The oldest city of Japan, founded in 709 A.D., and the first permanent Imperial capital ( 710-780), Nara remains in no sense a city of ruins. Though possessing a thriving population of some 373,000, which is fast increasing, and with the latest aspects and improvements of modern civilization, Nara is essentially and unmistakably an ancient city. Many parts of great cities such as Tokyo, Osaka, even Kyoto, have their counterparts elsewhere in Japan. There is a small Ginza and a small Dōtonbori in almost any large city. Nara is unique. There is no larger or lesser Nara anywhere. Japan is worth visiting from across the four seas if only to see this ancient capital.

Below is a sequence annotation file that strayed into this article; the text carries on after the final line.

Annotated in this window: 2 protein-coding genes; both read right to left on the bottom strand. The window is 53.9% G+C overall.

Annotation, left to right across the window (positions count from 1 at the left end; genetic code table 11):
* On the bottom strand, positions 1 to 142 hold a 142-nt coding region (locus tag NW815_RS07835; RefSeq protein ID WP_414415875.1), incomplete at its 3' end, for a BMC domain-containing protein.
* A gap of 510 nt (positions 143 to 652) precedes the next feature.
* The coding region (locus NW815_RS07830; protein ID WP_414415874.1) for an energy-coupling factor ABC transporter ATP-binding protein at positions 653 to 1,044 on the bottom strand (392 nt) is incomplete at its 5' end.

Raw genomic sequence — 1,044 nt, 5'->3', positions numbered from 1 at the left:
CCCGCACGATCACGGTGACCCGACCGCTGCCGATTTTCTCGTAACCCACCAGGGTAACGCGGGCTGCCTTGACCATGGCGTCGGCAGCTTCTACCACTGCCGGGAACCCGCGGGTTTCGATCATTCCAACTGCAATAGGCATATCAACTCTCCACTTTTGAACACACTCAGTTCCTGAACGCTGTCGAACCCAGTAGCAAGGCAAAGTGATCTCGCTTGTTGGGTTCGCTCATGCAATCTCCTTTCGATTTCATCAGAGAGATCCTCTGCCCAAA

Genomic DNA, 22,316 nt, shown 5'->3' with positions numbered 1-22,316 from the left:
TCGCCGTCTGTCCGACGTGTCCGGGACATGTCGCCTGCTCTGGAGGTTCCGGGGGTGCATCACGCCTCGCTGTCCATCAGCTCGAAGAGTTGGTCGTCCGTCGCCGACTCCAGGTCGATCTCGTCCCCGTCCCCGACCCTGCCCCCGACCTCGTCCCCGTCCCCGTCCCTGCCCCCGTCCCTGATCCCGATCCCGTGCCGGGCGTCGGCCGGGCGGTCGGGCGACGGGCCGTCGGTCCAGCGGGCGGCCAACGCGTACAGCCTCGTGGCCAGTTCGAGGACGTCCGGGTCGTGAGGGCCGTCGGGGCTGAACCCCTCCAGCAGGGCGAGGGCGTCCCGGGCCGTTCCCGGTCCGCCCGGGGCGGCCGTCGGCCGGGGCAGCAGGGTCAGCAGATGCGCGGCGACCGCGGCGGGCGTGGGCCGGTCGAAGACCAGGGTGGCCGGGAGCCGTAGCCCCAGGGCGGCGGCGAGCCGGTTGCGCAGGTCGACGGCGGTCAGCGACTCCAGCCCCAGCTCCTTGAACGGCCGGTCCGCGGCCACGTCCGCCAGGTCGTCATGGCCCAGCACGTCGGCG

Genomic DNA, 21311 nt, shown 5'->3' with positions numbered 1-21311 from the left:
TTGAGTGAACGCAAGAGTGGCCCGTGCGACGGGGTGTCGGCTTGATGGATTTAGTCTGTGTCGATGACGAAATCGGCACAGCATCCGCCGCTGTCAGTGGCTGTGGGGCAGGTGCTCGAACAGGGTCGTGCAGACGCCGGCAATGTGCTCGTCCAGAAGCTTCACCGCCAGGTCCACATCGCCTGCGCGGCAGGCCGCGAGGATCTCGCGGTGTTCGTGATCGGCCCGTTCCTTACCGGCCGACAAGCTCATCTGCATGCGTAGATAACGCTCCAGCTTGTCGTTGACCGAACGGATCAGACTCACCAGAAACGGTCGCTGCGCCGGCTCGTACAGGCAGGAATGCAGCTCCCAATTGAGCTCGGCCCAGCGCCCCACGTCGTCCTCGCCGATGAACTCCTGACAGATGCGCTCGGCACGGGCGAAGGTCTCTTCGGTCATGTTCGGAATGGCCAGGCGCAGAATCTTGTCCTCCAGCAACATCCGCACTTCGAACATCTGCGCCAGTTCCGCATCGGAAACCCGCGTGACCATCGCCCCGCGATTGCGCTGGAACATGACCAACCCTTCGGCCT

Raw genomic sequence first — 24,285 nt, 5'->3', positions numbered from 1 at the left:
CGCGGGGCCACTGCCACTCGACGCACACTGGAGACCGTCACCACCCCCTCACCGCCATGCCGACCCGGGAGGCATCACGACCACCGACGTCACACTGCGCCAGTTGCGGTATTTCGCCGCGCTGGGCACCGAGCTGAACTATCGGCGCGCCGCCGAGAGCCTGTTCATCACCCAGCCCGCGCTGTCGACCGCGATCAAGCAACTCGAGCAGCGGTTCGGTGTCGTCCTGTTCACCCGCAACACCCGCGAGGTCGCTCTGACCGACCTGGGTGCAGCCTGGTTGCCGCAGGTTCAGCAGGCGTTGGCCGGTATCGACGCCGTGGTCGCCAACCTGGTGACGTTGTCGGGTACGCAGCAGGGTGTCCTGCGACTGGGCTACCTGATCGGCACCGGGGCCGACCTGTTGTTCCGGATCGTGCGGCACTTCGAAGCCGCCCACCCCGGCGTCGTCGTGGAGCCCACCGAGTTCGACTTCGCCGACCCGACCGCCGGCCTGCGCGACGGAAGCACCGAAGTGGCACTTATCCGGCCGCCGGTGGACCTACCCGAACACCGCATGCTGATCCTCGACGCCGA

Of the various features that constitute the lure of Nara, three stand out pre-eminently. The first is its world-famous giant bronze Buddha, the largest and oldest in the world, through one of whose nostrils a full-grown man can easily pass. It is an image of Buddha seated, cross-legged, upon the lotus flower. It was completed in 752, after repeated failures. It is 53.5 feet high, its face 16 feet by 9.5 feet, its eyes 3.9 feet long, its ears 8.5 feet long, its mouth 3.7 feet, its nose 3.9 feet long, its nostrils 3 feet in diameter, its thumb 4.5 feet in length. The lotus flower on which the image sits is 10 feet high and 68 feet in diameter. It is recorded that the casting required 438 tons of copper, 8 tons of white wax, about 870 lbs. of gold, and about 4,855 lbs. of mercury.